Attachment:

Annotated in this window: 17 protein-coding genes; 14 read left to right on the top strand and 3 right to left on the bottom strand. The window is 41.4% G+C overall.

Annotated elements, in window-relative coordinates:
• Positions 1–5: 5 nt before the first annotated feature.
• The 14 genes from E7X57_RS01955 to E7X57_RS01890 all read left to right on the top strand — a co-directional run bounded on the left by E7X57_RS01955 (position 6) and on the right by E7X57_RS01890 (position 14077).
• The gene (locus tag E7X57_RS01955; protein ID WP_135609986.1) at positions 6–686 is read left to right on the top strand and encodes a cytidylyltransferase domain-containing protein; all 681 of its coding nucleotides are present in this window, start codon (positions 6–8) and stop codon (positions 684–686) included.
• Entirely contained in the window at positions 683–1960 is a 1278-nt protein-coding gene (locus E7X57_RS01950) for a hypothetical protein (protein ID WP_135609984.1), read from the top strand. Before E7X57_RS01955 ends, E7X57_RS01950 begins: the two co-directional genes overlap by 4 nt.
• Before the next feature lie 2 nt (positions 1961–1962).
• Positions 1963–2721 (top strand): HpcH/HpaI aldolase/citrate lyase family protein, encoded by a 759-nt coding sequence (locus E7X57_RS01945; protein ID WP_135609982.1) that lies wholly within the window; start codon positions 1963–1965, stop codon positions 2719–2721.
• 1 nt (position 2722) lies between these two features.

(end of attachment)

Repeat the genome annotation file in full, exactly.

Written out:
Annotated in this window: 17 protein-coding genes; 14 read left to right on the top strand and 3 right to left on the bottom strand. The window is 41.4% G+C overall.

Annotated elements, in window-relative coordinates:
• Positions 1–5: 5 nt before the first annotated feature.
• The 14 genes from E7X57_RS01955 to E7X57_RS01890 all read left to right on the top strand — a co-directional run bounded on the left by E7X57_RS01955 (position 6) and on the right by E7X57_RS01890 (position 14077).
• The gene (locus tag E7X57_RS01955; protein ID WP_135609986.1) at positions 6–686 is read left to right on the top strand and encodes a cytidylyltransferase domain-containing protein; all 681 of its coding nucleotides are present in this window, start codon (positions 6–8) and stop codon (positions 684–686) included.
• Entirely contained in the window at positions 683–1960 is a 1278-nt protein-coding gene (locus E7X57_RS01950) for a hypothetical protein (protein ID WP_135609984.1), read from the top strand. Before E7X57_RS01955 ends, E7X57_RS01950 begins: the two co-directional genes overlap by 4 nt.
• Before the next feature lie 2 nt (positions 1961–1962).
• Positions 1963–2721 (top strand): HpcH/HpaI aldolase/citrate lyase family protein, encoded by a 759-nt coding sequence (locus E7X57_RS01945; protein ID WP_135609982.1) that lies wholly within the window; start codon positions 1963–1965, stop codon positions 2719–2721.
• 1 nt (position 2722) lies between these two features.